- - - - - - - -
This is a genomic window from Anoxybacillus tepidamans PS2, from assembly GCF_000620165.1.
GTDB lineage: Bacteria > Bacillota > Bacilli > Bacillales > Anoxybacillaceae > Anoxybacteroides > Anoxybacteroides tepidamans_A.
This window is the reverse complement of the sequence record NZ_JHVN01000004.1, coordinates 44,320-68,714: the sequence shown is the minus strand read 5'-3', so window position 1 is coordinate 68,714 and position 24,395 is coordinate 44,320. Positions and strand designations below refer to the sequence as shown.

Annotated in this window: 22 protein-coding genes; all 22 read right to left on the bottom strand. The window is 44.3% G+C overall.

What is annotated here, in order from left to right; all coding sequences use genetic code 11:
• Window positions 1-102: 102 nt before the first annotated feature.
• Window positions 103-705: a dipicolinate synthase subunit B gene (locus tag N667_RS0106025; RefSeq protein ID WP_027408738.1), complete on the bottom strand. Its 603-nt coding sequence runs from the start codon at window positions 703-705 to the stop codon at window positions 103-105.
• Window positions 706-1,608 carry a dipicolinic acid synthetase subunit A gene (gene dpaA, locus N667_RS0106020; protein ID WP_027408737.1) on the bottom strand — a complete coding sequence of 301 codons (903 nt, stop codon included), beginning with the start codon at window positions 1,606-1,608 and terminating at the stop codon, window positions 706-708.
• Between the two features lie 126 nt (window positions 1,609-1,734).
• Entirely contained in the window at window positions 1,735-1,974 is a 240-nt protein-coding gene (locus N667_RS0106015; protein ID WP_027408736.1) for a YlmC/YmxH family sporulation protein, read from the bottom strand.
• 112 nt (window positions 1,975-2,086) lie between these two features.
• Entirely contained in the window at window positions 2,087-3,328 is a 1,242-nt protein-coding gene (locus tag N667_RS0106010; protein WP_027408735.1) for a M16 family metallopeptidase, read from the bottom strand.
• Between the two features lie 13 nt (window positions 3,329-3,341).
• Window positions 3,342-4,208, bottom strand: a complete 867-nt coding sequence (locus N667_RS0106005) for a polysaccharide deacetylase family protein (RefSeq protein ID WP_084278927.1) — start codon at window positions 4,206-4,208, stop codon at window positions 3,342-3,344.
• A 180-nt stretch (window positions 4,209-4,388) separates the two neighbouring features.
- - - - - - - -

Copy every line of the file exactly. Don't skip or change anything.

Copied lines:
This is a genomic window from Anoxybacillus tepidamans PS2, from assembly GCF_000620165.1.
GTDB lineage: Bacteria > Bacillota > Bacilli > Bacillales > Anoxybacillaceae > Anoxybacteroides > Anoxybacteroides tepidamans_A.
This window is the reverse complement of the sequence record NZ_JHVN01000004.1, coordinates 44,320-68,714: the sequence shown is the minus strand read 5'-3', so window position 1 is coordinate 68,714 and position 24,395 is coordinate 44,320. Positions and strand designations below refer to the sequence as shown.

Annotated in this window: 22 protein-coding genes; all 22 read right to left on the bottom strand. The window is 44.3% G+C overall.

What is annotated here, in order from left to right; all coding sequences use genetic code 11:
• Window positions 1-102: 102 nt before the first annotated feature.
• Window positions 103-705: a dipicolinate synthase subunit B gene (locus tag N667_RS0106025; RefSeq protein ID WP_027408738.1), complete on the bottom strand. Its 603-nt coding sequence runs from the start codon at window positions 703-705 to the stop codon at window positions 103-105.
• Window positions 706-1,608 carry a dipicolinic acid synthetase subunit A gene (gene dpaA, locus N667_RS0106020; protein ID WP_027408737.1) on the bottom strand — a complete coding sequence of 301 codons (903 nt, stop codon included), beginning with the start codon at window positions 1,606-1,608 and terminating at the stop codon, window positions 706-708.
• Between the two features lie 126 nt (window positions 1,609-1,734).
• Entirely contained in the window at window positions 1,735-1,974 is a 240-nt protein-coding gene (locus N667_RS0106015; protein ID WP_027408736.1) for a YlmC/YmxH family sporulation protein, read from the bottom strand.
• 112 nt (window positions 1,975-2,086) lie between these two features.
• Entirely contained in the window at window positions 2,087-3,328 is a 1,242-nt protein-coding gene (locus tag N667_RS0106010; protein WP_027408735.1) for a M16 family metallopeptidase, read from the bottom strand.
• Between the two features lie 13 nt (window positions 3,329-3,341).
• Window positions 3,342-4,208, bottom strand: a complete 867-nt coding sequence (locus N667_RS0106005) for a polysaccharide deacetylase family protein (RefSeq protein ID WP_084278927.1) — start codon at window positions 4,206-4,208, stop codon at window positions 3,342-3,344.
• A 180-nt stretch (window positions 4,209-4,388) separates the two neighbouring features.